- In Battlefield: Bad Company 2, players can unlock a dart gun that allows friendly engineers to lock their missile launchers on to enemy vehicles... Or other enemy players. Because the dart gun is so accurate, it makes it an effective way of dealing with snipers.
- The fact that the Tracer Dart would appear as a giant flashing light in the Sniper's screen would also make him well aware of his inevitable fate.
- Battlefront 2 plays this trope straight and averts it. Interceptor fighters' and Imperial and CIS shuttles have small guided missiles that can sometimes dodge around things to catch their targets (though their targets are more maneuverable), while normal anti-tank rockets mostly just travel in a straight line. Though, both of them can curve automatically with a lock-on, so its not wholly unjustified.
- The Bullseye of Resistance does this with bullets much like The Fifth Element. You shoot a tag onto an enemy and all bullets head directly to said target regardless of trajectory.
- A particularly amusing trick is as follows: tag a wall. Fire off a clip or so and watch as the bullets swarm around the tag. Tag an enemy and see all the bullets head to their new target en masse.
- Tyrian calls these 'semi-seeking missiles'. They fly vertically down the screen, in the scrolling direction, then when they're level with the player, they turn through 90 degrees and fly towards him.
- In Red Dead Redemption, thanks to a Good Bad Bug that involves the lead character's Bullet Time, you can induce this behavior in thrown projectiles and explosives, making them perfect anti-air and anti-ground weapons.
- Genetos, as a homage to Ikaruga, features the same style of weapon, simply called Laser, and unlocked in stage 3.
- Otomedius features Roboteching in the form of Anoa Aoba's Dynamic Burst, which combines roboteching lasers with Stuff Blowing Up.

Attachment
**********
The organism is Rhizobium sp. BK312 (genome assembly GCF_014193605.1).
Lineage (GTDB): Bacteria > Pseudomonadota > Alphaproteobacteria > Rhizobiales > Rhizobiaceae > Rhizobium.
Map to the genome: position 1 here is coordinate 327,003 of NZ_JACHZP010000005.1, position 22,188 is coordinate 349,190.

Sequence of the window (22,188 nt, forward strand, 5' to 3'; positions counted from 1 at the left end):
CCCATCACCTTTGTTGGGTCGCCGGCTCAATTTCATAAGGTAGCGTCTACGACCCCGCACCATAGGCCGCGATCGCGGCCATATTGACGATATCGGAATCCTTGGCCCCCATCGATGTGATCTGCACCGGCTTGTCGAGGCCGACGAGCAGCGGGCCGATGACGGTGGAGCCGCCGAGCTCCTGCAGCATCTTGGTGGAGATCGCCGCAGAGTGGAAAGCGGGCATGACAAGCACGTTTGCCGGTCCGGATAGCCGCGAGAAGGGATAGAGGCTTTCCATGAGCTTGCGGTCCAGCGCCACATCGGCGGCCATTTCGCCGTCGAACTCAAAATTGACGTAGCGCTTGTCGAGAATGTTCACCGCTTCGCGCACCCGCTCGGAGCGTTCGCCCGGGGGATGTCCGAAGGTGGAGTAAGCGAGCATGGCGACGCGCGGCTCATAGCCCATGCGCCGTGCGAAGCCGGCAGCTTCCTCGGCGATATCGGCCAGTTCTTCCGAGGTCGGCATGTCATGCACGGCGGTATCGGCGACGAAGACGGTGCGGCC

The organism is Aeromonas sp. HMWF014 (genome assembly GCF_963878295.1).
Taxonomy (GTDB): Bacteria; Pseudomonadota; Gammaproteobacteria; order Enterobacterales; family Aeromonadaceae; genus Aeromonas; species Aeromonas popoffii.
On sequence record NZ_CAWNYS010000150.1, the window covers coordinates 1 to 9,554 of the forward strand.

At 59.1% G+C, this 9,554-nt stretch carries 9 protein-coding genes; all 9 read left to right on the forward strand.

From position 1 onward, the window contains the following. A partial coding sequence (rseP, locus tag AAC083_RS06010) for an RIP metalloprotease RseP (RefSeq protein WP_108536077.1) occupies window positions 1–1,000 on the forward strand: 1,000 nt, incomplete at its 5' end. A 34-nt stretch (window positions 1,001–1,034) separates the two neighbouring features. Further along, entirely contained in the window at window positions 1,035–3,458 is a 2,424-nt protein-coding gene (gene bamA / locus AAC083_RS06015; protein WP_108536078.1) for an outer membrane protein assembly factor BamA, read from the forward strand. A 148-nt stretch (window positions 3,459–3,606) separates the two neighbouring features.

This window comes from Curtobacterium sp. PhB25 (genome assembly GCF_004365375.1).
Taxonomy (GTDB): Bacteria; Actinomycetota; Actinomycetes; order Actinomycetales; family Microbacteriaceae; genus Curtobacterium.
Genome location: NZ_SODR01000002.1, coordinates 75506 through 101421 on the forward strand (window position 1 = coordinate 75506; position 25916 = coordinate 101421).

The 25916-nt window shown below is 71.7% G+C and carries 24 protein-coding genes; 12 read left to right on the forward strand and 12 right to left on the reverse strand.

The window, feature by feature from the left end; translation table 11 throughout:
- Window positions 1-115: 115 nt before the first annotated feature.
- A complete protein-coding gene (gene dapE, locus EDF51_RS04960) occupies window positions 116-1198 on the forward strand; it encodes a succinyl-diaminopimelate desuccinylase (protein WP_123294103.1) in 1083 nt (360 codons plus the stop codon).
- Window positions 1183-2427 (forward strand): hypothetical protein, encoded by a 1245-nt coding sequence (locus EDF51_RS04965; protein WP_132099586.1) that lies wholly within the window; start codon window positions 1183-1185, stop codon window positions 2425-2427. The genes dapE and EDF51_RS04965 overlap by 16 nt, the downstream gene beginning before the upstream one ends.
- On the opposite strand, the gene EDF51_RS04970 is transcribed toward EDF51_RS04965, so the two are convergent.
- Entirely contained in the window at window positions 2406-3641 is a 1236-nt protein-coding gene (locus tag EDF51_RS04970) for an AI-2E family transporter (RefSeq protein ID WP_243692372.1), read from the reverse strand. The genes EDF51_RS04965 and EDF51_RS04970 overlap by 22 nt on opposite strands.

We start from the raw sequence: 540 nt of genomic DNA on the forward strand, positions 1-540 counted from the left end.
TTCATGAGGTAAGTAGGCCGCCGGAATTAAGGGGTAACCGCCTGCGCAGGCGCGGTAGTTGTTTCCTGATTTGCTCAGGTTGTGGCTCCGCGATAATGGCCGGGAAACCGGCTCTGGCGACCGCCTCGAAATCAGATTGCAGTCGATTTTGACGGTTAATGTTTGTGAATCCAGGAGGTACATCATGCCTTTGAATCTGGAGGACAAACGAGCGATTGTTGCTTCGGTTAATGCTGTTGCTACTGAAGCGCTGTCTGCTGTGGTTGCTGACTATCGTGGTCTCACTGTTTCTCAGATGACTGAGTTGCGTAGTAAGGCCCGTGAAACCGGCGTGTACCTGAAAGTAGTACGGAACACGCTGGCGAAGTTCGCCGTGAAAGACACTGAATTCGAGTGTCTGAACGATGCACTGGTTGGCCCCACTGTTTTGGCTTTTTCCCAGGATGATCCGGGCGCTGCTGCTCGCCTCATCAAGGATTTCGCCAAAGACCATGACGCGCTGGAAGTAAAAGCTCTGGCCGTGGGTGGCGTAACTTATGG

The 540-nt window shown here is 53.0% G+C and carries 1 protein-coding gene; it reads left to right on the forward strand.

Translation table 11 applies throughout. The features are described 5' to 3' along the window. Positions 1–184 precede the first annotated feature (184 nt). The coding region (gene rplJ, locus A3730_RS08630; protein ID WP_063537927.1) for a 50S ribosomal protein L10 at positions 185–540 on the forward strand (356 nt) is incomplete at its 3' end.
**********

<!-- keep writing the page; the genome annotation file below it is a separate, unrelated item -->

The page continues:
- In the FunOrb game "Arcanists," several arcane spells fire homing energy attacks that can turn on a dime to hit enemies around a corner.
- In the Metal Slug series, certain weapons (both player and enemy) are capable of this, such as those from Morden's gunship, jetpack bombs (MS 3), and BIG Enemy Chasers.
- In the Panzer Dragoon series, the player characters and the forth game's final boss do this with their "homing lasers" (telekinetically-guided blasts of plasma).
- In Conduit 2, Shrieker shots can be steered by the player after firing.
- Also, the Hive Cannon allows targets to be tagged with sticky bait; subsequent shots will veer around obstacles as needed.
- In Shadows Of The Damned, The Teether's final upgrade, The Dentist does this.
- Rare non-missile example: the Raiden series has a roboteching laser, which is able to twist and turn in all sorts of improbable shapes to hit targets once they've been locked on.
- Another non-missile example is shown in Mega Man Network Transmission. Both Brightman and Bass use lasers that adjust angle mid-flight; Bright's lasers adjust themselves once by 45-degree angles, and Bass's twice by 90-degree angles.
- In Bulletstorm you can robotech your sniper rifle bullet, in Bullet Time.
- All ranged and magic attacks in RuneScape follow this trope when attacking a moving player or monster.
- Guided missiles in the X-Universe games fire from ventrally-mounted, forward-facing tubes (or flank-mounted tubes, in the case of missile frigates) and immediately curve off after the target. Leads to some spectacular visuals when you're dealing with swarm missiles, which tend to fly in a spiral pattern and close in on their target from all directions.